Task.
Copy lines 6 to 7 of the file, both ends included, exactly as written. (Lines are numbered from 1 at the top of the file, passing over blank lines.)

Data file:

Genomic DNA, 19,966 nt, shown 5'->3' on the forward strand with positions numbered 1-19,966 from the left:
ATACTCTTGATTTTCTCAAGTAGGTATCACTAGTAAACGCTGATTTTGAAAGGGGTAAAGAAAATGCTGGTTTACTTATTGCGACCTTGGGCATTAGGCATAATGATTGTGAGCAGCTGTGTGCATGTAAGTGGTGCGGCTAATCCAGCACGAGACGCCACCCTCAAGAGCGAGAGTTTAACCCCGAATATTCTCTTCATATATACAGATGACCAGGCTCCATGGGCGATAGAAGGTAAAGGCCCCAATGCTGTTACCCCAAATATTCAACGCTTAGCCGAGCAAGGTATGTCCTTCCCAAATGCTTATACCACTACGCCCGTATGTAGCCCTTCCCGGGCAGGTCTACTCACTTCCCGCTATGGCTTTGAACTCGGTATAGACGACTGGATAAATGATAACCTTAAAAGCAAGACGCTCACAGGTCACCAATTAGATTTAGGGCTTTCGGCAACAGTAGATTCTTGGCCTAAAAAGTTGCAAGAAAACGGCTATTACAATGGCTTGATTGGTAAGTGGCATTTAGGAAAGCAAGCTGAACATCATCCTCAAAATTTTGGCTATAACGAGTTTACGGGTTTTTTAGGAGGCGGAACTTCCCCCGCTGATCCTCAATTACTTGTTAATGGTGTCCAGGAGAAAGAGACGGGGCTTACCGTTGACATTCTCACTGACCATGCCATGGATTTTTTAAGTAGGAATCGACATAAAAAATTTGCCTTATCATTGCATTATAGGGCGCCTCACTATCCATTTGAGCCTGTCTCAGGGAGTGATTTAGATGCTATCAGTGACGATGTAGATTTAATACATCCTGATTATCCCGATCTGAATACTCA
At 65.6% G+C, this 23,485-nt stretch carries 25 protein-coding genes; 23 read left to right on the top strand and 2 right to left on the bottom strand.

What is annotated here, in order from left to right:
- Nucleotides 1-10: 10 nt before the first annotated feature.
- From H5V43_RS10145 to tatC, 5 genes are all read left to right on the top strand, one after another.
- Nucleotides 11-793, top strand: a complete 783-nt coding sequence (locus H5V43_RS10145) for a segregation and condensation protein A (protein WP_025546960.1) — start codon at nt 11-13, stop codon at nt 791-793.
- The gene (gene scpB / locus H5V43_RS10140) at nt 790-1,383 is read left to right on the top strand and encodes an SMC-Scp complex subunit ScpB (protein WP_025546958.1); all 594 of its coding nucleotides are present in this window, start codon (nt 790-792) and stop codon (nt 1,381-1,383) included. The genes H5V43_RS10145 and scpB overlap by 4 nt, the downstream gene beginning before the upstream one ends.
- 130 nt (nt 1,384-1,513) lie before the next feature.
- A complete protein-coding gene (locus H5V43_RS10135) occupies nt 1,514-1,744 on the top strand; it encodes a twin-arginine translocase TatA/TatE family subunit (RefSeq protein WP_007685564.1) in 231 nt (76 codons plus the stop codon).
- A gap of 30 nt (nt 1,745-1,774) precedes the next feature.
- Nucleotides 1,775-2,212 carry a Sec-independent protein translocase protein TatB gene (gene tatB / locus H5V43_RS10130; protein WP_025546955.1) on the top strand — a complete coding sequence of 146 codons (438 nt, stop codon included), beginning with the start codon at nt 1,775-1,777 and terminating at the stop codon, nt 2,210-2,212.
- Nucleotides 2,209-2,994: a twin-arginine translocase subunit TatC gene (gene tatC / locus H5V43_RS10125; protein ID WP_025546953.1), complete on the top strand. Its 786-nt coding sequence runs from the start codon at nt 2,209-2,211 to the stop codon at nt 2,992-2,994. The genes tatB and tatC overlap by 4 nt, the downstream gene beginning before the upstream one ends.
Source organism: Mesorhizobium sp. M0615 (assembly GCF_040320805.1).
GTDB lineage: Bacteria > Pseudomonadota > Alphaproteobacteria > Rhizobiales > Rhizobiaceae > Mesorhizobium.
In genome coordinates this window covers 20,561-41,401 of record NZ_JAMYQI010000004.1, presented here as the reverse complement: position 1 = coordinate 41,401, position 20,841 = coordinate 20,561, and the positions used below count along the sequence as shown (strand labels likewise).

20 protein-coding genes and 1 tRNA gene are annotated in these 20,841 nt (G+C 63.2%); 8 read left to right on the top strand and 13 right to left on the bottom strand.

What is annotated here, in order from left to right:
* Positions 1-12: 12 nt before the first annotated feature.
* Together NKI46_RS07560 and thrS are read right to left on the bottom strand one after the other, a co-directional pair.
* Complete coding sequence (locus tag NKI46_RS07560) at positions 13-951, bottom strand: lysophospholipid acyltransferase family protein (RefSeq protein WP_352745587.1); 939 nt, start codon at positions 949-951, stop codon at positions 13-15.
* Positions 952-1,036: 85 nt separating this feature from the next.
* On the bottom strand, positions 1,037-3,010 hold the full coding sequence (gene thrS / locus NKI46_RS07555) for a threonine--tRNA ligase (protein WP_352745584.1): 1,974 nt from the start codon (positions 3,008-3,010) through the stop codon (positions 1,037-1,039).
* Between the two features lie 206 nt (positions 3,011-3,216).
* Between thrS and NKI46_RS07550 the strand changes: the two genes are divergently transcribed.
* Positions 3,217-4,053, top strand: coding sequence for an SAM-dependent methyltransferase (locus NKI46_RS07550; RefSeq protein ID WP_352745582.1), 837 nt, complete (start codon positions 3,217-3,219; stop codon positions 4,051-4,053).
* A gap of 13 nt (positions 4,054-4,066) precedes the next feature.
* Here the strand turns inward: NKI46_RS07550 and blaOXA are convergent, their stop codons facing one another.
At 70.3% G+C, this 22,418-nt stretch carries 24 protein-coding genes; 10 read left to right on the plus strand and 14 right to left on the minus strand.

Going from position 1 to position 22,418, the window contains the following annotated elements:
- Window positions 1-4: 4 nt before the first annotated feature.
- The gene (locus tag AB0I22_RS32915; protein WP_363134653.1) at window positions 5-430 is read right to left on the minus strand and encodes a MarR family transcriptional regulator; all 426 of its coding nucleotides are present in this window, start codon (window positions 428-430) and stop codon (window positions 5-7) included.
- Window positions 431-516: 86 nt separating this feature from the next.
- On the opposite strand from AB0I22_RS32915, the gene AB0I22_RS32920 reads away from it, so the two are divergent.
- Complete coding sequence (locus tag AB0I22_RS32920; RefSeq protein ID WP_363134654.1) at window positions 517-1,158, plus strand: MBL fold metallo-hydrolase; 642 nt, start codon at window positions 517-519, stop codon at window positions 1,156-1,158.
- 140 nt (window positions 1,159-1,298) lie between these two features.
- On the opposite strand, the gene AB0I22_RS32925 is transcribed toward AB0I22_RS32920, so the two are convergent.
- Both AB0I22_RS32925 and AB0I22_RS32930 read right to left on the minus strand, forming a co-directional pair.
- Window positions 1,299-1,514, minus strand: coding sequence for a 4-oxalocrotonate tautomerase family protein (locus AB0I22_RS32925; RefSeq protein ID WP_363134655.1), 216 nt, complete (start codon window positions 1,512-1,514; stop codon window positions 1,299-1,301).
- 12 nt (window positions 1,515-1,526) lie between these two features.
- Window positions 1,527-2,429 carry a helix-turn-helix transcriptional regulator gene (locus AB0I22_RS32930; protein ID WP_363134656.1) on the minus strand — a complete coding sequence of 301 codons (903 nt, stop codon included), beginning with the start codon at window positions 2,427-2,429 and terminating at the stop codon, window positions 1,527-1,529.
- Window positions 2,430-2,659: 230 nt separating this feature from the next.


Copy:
- From H5V43_RS10145 to tatC, 5 genes are all read left to right on the top strand, one after another.
- Nucleotides 11-793, top strand: a complete 783-nt coding sequence (locus H5V43_RS10145) for a segregation and condensation protein A (protein WP_025546960.1) — start codon at nt 11-13, stop codon at nt 791-793.